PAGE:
This guide is intended to help financial institutions comply with Regulation CC, Availability of Funds and Collection of Checks. This guide should not be interpreted as a comprehensive statement of the regulation. Rather, it is intended to give a broad overview of the regulation's requirements. The full regulation is available on the Government Printing Office's website.
This guide highlights the following requirements of Regulation CC:
By highlighting the rules in these areas and giving examples illustrating application of the rules, this guide may answer your institution's questions about Regulation CC.
Regulation CC requires that financial institutions provide customers who have a transaction account with disclosures stating when their funds will be available for withdrawal; many institutions use the model disclosure statements included in Regulation CC. You can monitor whether your disclosed policy reflects your practices by comparing specific instances of deposit transactions with your institution's disclosure statements to see if they are the same. If they are not, your institution must either change its practices or change its disclosure statements to reflect its practices. Verification should be done each time your institution's funds availability practices are changed. Remember, while you are confirming that your disclosure statements match your practices, you should also verify that your practices conform to the regulation.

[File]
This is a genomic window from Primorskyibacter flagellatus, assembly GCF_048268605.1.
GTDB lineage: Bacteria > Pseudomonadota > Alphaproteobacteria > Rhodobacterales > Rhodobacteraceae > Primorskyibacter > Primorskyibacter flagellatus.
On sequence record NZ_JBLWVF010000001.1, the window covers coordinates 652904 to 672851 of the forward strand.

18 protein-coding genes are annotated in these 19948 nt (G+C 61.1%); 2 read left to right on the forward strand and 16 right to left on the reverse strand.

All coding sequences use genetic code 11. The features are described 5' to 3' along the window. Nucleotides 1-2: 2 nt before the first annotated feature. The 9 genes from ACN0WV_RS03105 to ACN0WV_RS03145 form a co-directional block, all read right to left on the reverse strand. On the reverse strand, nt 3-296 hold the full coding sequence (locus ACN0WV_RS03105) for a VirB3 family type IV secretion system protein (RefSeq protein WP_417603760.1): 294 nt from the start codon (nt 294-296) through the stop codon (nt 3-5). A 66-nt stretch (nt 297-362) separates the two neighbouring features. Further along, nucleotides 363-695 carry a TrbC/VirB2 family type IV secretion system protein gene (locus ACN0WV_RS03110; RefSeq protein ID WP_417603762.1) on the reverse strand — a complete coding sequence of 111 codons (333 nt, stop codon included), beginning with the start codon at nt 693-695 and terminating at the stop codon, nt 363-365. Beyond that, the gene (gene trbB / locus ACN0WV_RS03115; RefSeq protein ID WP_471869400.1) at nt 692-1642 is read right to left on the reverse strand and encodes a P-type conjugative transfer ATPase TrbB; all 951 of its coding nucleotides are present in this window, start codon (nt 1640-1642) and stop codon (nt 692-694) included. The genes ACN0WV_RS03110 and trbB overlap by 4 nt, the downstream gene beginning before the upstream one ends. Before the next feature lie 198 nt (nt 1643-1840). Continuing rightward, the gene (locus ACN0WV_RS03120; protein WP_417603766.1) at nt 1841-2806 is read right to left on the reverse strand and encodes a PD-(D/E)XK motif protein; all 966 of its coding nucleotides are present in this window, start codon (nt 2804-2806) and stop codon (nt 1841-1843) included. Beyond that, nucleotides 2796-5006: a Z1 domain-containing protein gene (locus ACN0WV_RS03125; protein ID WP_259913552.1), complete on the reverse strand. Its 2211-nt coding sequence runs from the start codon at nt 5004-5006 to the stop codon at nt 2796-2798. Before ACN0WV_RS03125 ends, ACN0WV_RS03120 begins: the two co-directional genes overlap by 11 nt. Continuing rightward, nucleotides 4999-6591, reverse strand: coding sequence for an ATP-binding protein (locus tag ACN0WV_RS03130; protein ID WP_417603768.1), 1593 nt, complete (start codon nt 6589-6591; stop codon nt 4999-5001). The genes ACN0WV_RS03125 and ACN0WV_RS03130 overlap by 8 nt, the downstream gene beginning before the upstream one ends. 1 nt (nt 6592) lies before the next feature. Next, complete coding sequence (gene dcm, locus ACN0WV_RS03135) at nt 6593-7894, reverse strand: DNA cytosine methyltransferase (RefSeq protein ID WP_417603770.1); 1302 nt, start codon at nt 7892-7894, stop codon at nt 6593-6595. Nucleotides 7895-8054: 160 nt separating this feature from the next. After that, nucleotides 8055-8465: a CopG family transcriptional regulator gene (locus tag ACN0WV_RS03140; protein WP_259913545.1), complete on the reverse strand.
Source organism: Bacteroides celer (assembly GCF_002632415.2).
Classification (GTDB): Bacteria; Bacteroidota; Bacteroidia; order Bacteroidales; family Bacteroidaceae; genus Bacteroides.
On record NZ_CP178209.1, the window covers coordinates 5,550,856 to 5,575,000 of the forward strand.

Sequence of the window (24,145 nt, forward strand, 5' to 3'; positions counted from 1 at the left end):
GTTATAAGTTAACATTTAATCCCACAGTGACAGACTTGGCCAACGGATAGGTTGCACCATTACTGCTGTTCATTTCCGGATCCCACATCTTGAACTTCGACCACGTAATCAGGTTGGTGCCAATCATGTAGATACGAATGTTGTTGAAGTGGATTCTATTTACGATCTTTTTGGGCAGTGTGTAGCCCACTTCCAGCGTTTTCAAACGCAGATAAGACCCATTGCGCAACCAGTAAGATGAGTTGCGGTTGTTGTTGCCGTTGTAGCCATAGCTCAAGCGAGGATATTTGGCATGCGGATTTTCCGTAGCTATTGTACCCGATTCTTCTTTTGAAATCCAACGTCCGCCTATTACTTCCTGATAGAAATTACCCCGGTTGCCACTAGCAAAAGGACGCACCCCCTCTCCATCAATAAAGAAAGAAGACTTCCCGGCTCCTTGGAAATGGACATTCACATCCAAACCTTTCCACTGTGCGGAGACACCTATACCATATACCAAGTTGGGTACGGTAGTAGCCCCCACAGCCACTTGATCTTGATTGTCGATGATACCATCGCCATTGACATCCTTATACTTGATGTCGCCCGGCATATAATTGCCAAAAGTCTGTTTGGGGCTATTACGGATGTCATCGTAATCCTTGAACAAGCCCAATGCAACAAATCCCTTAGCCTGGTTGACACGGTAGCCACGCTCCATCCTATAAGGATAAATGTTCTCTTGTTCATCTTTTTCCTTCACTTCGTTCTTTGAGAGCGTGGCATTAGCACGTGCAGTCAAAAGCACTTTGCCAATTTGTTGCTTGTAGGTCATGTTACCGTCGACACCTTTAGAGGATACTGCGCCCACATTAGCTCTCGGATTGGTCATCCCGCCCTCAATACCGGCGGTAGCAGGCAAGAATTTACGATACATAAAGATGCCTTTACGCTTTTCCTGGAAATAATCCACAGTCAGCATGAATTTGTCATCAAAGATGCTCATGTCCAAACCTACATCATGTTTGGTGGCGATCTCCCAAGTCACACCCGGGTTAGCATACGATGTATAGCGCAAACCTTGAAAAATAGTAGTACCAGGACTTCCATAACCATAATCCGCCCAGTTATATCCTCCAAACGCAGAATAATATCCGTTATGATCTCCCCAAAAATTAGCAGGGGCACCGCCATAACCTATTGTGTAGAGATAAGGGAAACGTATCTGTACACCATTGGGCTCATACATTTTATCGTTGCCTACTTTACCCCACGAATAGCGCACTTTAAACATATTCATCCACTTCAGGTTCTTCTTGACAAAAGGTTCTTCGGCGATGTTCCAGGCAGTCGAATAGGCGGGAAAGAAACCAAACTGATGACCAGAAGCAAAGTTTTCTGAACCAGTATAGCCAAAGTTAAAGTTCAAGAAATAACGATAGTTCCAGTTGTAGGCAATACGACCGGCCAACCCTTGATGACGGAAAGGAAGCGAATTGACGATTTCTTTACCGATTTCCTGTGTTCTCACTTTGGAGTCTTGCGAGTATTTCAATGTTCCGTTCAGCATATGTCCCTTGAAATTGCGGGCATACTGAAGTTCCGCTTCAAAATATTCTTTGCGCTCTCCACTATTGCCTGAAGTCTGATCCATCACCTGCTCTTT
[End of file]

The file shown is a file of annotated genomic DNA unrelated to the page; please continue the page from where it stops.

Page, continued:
Your institution is required to establish procedures to ensure that it complies with the requirements of Regulation CC and to provide a copy of these procedures to all employees who perform duties affected by the regulation. For example, employees who issue hold notices should be instructed on when to hold funds and how to notify customers that funds are being held.
Your employees should also be instructed about providing availability disclosures. Such disclosures must be provided to customers before they open a new account. If the availability terms on an existing account are to be changed, a new disclosure should be provided to consumer customers 30 days before the change is implemented or, if the change will improve the availability of funds to the customer, no later than 30 days after the change becomes effective.
Your institution must post, in each location where employees accept consumer deposits, a notice of your availability policy pertaining to consumer accounts. The notice must specifically state the availability periods for the various types of deposits that may be made to consumer accounts. The notice need not be posted at each teller window, but it must be posted in a place where consumers seeking to make deposits are likely to see it before making their deposits. For example, the notice might be posted at the point where the line forms for teller service in the lobby. The notice is not required at drive-through teller windows or at night depository locations, but it is required at all automated teller machines.
Regulation CC requires that financial institutions include a notice of funds availability on the front of all preprinted deposit slips. The notice need state only that deposits may not be available for immediate withdrawal. The notice is required only on deposit slips that are preprinted with the customer's name and account number and furnished by your institution in response to a customer's order. It need not appear on deposit slips that are not preprinted—such as counter deposit slips—or on special deposit slips used to secure next-day availability for state and local government, cashier's, certified, or teller's checks. In addition, your institution is not responsible for ensuring that the notice appears on deposit slips that the customer does not obtain from or through you.